Now, researchers from the Salk Institute and Northwestern University have discovered that treating NSCLC-affected mice with a cocktail of two drugs—one of which is already approved by the Food and Drug Administration (FDA) and the other is undergoing clinical trials—reduced the size and frequency of the tumours.

Need for new treatments

According to Dr. Lillian Eichner, a principal author of the study and an assistant professor of biochemistry and molecular genetics at Northwestern University, “This medication might be helpful for patients with KRAS/LKB1 mutant lung adenocarcinoma.”

About 20,000 new cases of this disease’s molecular subtype are reported each year in the United States, she said. “Patients with this terrible disease currently have an average survival duration of 10 months after diagnosis, and improved therapeutic techniques are desperately needed.”

Histone deacetylase (HDAC) inhibitors have been suggested as a possible therapy for this particular form of lung cancer by the researchers. Animal tumour growth has been demonstrated to be slowed by HDAC inhibitors, which are epigenetic regulators.

After proving that HDAC3 was essential for the development of difficult-to-treat LKB1-mutant cancers, the study’s authors investigated if pharmacologically inhibiting HDAC3 may have an impact on tumour growth.

In this study, they treated KRAS/LKB1 mutant NSCLC in mice with two different medications: the FDA-approved MEK inhibitor trametinib and the HDAC1/HDAC3 inhibitor entinostat, which is currently in clinical development.

Lung tumor study

The LKB1 genetic mutation is present in NSCLCs, and Salk researchers were interested in investigating a novel targeted therapeutic option.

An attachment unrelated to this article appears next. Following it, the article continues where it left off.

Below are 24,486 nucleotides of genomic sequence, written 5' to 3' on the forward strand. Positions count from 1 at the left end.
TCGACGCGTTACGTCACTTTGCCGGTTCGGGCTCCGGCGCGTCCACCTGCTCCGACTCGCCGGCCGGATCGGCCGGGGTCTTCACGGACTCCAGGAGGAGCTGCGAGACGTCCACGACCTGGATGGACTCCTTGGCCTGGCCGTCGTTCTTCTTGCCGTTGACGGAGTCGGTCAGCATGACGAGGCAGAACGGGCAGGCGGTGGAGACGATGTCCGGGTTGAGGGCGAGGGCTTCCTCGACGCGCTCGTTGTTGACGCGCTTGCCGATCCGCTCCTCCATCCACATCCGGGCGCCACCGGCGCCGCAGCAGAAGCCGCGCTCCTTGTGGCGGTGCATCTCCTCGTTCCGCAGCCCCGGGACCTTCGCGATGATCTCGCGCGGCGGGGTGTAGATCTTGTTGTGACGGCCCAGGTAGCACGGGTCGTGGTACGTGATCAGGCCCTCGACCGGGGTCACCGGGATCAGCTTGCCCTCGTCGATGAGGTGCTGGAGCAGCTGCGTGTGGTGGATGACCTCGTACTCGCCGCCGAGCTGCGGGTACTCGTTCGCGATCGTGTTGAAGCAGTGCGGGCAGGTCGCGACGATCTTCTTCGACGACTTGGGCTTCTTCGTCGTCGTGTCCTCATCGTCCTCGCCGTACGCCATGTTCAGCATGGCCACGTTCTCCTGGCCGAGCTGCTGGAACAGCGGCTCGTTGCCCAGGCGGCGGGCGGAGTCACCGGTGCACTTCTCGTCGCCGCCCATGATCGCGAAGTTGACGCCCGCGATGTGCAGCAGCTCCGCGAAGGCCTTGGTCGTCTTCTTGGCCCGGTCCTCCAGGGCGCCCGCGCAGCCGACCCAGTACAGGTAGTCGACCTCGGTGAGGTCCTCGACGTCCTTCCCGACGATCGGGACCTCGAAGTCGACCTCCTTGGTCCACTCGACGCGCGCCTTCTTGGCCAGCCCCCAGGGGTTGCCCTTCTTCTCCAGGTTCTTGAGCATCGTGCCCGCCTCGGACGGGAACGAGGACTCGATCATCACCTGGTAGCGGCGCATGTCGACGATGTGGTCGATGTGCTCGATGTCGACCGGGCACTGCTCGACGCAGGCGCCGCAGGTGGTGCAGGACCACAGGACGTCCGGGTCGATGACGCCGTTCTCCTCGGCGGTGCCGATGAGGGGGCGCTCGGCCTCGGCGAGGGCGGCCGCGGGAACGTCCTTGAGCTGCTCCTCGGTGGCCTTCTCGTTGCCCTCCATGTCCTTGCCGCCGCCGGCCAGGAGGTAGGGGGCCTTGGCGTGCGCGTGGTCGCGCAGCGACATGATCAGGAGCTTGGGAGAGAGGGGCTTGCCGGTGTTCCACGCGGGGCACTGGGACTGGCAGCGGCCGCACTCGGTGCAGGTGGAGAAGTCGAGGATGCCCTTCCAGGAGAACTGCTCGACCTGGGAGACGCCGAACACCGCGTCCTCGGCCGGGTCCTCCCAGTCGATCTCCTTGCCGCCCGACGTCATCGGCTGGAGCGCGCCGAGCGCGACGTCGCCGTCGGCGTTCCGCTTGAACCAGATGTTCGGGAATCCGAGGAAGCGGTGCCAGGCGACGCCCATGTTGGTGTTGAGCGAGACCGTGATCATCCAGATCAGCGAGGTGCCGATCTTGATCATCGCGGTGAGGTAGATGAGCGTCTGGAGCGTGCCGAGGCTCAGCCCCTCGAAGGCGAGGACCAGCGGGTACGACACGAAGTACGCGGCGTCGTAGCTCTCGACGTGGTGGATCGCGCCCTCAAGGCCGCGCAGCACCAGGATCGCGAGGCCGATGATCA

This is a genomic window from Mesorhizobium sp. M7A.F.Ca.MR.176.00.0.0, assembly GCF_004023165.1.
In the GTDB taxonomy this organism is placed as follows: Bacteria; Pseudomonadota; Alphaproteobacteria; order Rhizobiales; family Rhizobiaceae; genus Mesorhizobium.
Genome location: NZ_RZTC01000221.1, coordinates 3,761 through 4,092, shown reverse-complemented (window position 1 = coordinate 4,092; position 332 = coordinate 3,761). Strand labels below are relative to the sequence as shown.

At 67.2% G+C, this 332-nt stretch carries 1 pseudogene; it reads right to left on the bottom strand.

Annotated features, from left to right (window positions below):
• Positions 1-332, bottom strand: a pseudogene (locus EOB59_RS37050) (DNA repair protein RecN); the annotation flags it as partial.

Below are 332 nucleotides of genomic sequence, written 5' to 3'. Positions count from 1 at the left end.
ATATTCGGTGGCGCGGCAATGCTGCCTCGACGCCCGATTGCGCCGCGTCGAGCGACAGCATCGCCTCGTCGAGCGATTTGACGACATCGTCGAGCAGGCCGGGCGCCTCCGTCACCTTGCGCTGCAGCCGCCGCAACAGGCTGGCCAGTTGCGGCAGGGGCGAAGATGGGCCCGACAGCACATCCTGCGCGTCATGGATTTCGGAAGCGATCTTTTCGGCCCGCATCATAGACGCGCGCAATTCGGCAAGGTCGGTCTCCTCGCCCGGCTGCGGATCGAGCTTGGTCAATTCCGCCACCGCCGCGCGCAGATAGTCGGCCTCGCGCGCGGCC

According to Dr. Andrew McKenzie, vice president of personalised medicine at Tennessee’s Sarah Cannon Research Institute and scientific director at Genospace, targeted therapies are medicines created for certain molecular subtypes of NSCLCs.

Since that these treatments are “tailored,” he explained, “it is preferable to administer a targeted therapy rather than immunotherapy or immunotherapy and chemotherapy if you test a patient and discover a mutation.

Initially, the Salk team demonstrated that the body’s histone deacetylase 3 (HDAC3) protein is essential for the development of NSCLCs with the LKB1 mutation.

This was unexpected, according to co-lead of the study Lillian Eichner, PhD, a professor at Northwestern University in Illinois who was a postdoctoral researcher at Salk during the research.

She said, “We believed the entire HDAC enzyme class was intimately related to the origin of LKB1 mutant lung cancer.

“We didn’t know the exact involvement of HDAC3 in lung tumour formation,” Eichner stated. She then moved to two drugs with the assistance of the team.

The potent drug combination

Entinostat was the first medication. Although the Food and Drug Administration (FDA) has not yet approved this medication, clinical tests have demonstrated that it targets HDACs.